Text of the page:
An exercise room in the basement of Camas City Hall was closed for 11 days after testing revealed a high level of radon gas.
City Administrator Pete Capell confirmed that the elevated amount of radon, a naturally-occurring radioactive gas, was discovered during an annual air quality check. On May 1, the city received a report from Portland based Cascade Radon, Inc., stating that the average reading was 8.0 pCi/L (picocuries of radiation per liter of air).
According to Environmental Protection Agency guidelines, to be safe levels of radon must be below 4.0 pCi/L. Readings of 1.3 pCi/L are the indoor national average. Levels of 4.0 pCi/L are considered ‘action level,’ indicating the need to retest or fix the building.
“Other areas of the building, including other portions of the basement, were all at acceptable levels,” Capell said.
Radon, which is produced through the natural radioactive breakdown of uranium in soil, cannot be detected by sight, taste or smell.
According to Capell, an email was distributed to employees May 4 noting that the exercise room was “closed for maintenance.” Specific details about the reason behind the action were not included in the email. A “closed for maintenance” sign was also posted on the workout room door.
“The recommendation from the consultant was to open the doors to the room to create better air circulation while people were using the workout facilities,” he said. “I thought that was a bad idea, and that we should close the room until necessary repairs were completed. While the email notifying employees did not include the reason for the closure, we have been forthright in telling people that we had elevated radon levels in the room, if they asked.”
Annual radon tests at City Hall, 616 N.E. Fourth Ave., began in 2010, when an elevated level of radon was detected in 18 of 31 areas tested at City Hall. At that time, the HVAC system was modified to increase air flow.
“We have tested regularly since then, and found acceptable radon levels every year until this year,” Capell said.
Following the elevated radon level reading reported May 1, a second round of testing was conducted May 12. High radon levels were again detected in the exercise room, but it was determined that they were at acceptable levels when the HVAC system was operating — from 6 a.m. to 6 p.m. Monday through Friday.
“We will determine if we need to change the time frame that the HVAC is operating or make other improvements, as needed,” Capell said.
The exercise room was re-opened May 15.
The facility is used primarily by personnel from the Camas-Washougal Fire Department, which has a fire station staffed 24 hours a day attached to the municipal center. Other city employees are also allowed access.
According to CWFD Firefighter-Paramedic Michael Coyle, president of the IAFF Local 2444 East Clark Professional Fire Fighters, employees are allocated one hour per day for physical fitness during each shift. The workout room, which includes equipment such as treadmills, elliptical machines and free weights, is used “intermittently.” Frequency of use could depend on factors such as call volume and weather.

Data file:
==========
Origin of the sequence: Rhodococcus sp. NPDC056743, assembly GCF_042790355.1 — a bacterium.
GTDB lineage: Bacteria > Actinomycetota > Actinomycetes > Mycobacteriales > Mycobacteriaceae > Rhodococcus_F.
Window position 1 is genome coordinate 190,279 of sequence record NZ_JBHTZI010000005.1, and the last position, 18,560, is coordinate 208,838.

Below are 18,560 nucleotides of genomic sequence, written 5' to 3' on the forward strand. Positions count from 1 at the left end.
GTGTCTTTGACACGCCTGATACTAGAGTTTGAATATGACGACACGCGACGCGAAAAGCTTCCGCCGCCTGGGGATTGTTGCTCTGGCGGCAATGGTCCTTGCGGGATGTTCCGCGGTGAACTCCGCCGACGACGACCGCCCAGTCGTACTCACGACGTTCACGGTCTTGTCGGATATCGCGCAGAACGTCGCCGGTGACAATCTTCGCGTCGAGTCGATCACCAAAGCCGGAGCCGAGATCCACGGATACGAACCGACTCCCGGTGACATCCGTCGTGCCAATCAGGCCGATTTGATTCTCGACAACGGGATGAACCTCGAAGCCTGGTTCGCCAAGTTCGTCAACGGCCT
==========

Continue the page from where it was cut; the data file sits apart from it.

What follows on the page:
“From the union perspective, our concern has been getting an answer to how long has this been going on, and our potential risk of exposure,” said Coyle, who has worked for the CWFD for eight years. “At this time, we’re waiting for results on questions about test frequency and risk factors.”
After the “closed for maintenance” sign was posted, some CWFD personnel continued to use the room thinking that the closure was for equipment maintenance. Further inquires led to the discovery that the issue was radon.
According Coyle, city officials have been responsive to inquiries and he believes they have provided information as it has been available to them.
“Up to this point, they have been forthright and we have been given the answers we’ve requested,” he said.
On May 14, Capell sent an email to all city employees offering a more detailed description of why the room was closed and when it would reopen, and seeking input.
“I would like to hear from regular users of the room to determine if we need to change operating hours of the HVAC system, make other improvements to the system or limit the hours that the workout room is open,” the email stated. “If you do choose to work out when the HVAC is not operating, I recommend that you open the doors and turn on the fans.”
Elevated levels of radon are not uncommon in Clark County. According to the EPA, Clark County has been designated as a “Red Zone,” meaning it has the highest potential for elevated indoor radon levels.
In 2010, high levels of radon gas were detected in six areas of Washougal’s City Hall building.
As a result, the city paid Cascade Radon, Inc. nearly $20,000 to conduct a ventilation process. Employees were relocated to other buildings while the work was completed.
According to the EPA, nationwide radon is estimated to cause 21,000 lung cancer deaths annually. It is second only to smoking as the leading cause of lung cancer in the United States.